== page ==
Ive always been determined to follow a full frontal approach, with all areas of the layout scenically treated. The Paul Lunn hidden oval gives a great way of doing this without disguising a fiddle yard as a main station. I was never happy about storing freight trains in this area, it just wouldn’t look right, the revised approach will hold all inactive trains out of sight.
Design won’t be straightforward. I still want to be able to have full length trains, Paul’s designs in Model Rail had really short storage loops. The plans in Model Rail also showed circles of track that acted as reversing loops. the radius of the curves on these look impossibly tight, particularly for longer trains. The back scenes will need to be removable for access to hidden track for maintenance, so this will restrict the options for scenic treatment. The new construction will be a major undertaking but I don’t want to lose the ability to run trains, so a phased approach that always has something operational will be necessary.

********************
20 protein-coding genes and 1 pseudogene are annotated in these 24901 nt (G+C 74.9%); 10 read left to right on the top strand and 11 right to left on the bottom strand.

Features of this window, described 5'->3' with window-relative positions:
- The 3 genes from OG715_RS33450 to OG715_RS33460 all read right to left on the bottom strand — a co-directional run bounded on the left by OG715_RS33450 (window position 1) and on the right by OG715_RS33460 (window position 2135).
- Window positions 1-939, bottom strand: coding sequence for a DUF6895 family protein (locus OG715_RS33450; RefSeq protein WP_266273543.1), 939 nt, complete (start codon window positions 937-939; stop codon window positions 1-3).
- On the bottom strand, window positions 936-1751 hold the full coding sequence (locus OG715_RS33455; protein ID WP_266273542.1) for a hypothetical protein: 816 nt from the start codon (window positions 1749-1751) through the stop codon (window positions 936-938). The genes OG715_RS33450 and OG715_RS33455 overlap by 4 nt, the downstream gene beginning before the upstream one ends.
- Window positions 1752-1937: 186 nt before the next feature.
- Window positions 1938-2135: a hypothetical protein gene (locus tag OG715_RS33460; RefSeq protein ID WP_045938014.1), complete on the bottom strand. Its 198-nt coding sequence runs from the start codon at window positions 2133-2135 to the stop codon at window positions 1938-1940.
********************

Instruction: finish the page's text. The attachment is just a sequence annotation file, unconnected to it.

The next step is for some initial conceptual drawings, and then once I’ve got something I’m starting to like ill draw it to scale in xtrackcad. I need to finish the 300 inch challenge layout before I even contemplate changes to the Rede Valley, and even then I’m only going to do something if I can come up with a really good design. The basic idea is illustrated below but there is still a long way to go. My initial thought is to incorporate my part complete viaduct scene into the reversing oval:
Paul Lunn has written some great books on Model Railway design, and these are some of my personal favourites. The final plan in “Making Tracks” is one that is influencing my thinking a great deal right now, and it was that one that first gave me the idea of tracks behind the backscene. My 300 inch challenge design is also heavily influenced by Paul’s “beginning micro layouts”, with the idea of an elevated signal box taken straight from his “Across the Diagonal” plan.